Green Lick Reservoir getting a nice boost |

Green Lick Reservoir getting a nice boost

Green Lick Reservoir has been a confounding place for years.

When biologists from the Pennsylvania Fish and Boat Commission have surveyed it in the past, they’ve found a lot of nice fish.

As recently as 2008, for example, they sampled many legal-sized walleyes, loads of channel catfish and three times as many bass — and almost five times as many bass longer than 15 inches — as at any time since 1979.

Yet, the lake — on the border of Westmoreland and Fayette counties, near Mt. Pleasant — has had a reputation as “the dead sea” among anglers because it’s been difficult to get to and catch those fish.

That may be changing.

This past week, Fish and Boat Commission habitat crews built 12 stone deflectors that extend 10-15 feet into the lake along its southeastern shore. They created 15-18 rubble humps in 3-5 feet of water about 20 feet or so off of those triangle-shaped points.

The goals of the effort are twofold: to stabilize bank erosion that’s been ongoing and to improve the fishing.

It was with that first goal in mind that the Jacobs Creek Watershed Association applied for $54,000 in state Growing Greener grant money to pay for the work.

Since the lake’s construction in 1972, the southeastern shore — located in the area of the surrounding park’s pavilion — has lost as much as 12 feet of shoreline.

“That’s a lot of shoreline to lose in just about 30 years,” said Andrew Dzurko, a board member with the watershed group who’s been overseeing the project.

“But if you stand on that bank and look, you can see all the way to Wal-Mart (in Mt. Pleasant). There’s no windbreak. The waves just come rolling across the lake and beat on the banks.”

The resulting silt has filled in much of a wetland and caused all sorts of problems, he said.

The hope is that the deflectors and rubble humps will diffuse the energy of those waves and protect 400 feet of shoreline.

The side benefit is that they will benefit fish and fishermen, who can walk out onto the deflectors to cast a line, said Carl Lutz, a section chief in the commission’s division of habitat management.

“They create more edge effect and create more habitat for smaller baitfish, which in turn draws in more gamefish,” Lutz said.

“We’ve been finding that crappies and perch and walleyes in particular really like them,” said Phil Thomas, the commission habitat manager who was on site overseeing the work this week. “If this one works like the others we’ve done across the state, fish utilization seems very good and anglers just love them.”

The commission will attempt to determine just how well the structures support fish. The shoreline in question was electrofished last summer — as were some control sites — to determine fish numbers. That work will be repeated this year, said Gary Smith, the commission’s southwest regional habitat biologist.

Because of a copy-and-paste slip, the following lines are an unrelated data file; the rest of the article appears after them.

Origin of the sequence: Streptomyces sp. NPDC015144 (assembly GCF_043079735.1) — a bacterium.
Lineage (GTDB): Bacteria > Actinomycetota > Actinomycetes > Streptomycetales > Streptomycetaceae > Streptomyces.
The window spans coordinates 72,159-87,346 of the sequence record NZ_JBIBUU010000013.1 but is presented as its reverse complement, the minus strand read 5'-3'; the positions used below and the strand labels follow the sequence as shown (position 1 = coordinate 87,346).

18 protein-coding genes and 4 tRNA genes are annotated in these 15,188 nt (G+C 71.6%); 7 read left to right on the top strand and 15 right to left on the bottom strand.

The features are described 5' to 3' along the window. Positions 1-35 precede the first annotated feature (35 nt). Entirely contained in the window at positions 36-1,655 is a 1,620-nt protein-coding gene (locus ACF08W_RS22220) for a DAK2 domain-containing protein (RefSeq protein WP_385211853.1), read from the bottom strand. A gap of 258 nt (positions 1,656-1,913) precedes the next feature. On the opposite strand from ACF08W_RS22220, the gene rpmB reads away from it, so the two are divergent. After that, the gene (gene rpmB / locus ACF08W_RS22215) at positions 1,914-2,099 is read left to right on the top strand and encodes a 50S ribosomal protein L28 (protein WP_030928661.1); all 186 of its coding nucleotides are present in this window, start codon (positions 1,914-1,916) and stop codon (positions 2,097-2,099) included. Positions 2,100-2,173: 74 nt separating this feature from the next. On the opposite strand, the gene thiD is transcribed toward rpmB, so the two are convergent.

“We’ll be comparing the before and after numbers, to see if fish use of the area has increased,” Smith said.

In the meantime, the Watershed Association may look to do some more work at the lake. Some of the grant money already in hand will be used to do some landscaping and create two small wetland areas where Jacobs Creek feeds into the lake. Fayette County has agreed to rebuild two docks on the lake’s eastern shore that were destroyed by the erosion, too.

Beyond that, if more money becomes available — a possibility since the watershed has been listed as a “priority watershed by the Environmental Protection Agency — Jacobs Creek would like to do similar work on the north shoreline between the boat launch and the dam, Dzurko said.

“It’s going to be a pretty diverse area out there once it’s all said and done,” Dzurko said. “That’s the goal anyway.”

The next move …

Adding fish habitat to a lake makes a difference, as future visitors to North Park Lake will find out in the not-too-distant future.

The silt-choked lake has been drained, of course, so that it can be dredged. Some invasive plants — specifically Eurasian water milfoil — will be removed, and fish habitat will be constructed.

All of that will create a “new lake mode,” said Rick Lorson, area 8 fisheries biologist for the Pennsylvania Fish and Boat Commission. And that means some very productive fishing is in the offing.

“The best fishing, the nicest fish, tend to occur in the first 10 years after a lake is reconstructed,” he said.

In North Park Lake’s case, the commission plans to restock it with adult- and fingerling-sized largemouth bass, bluegills, crappies and channel cats when the lake is refilled. The target date for that is May 2011.

Article by Bob Frye,
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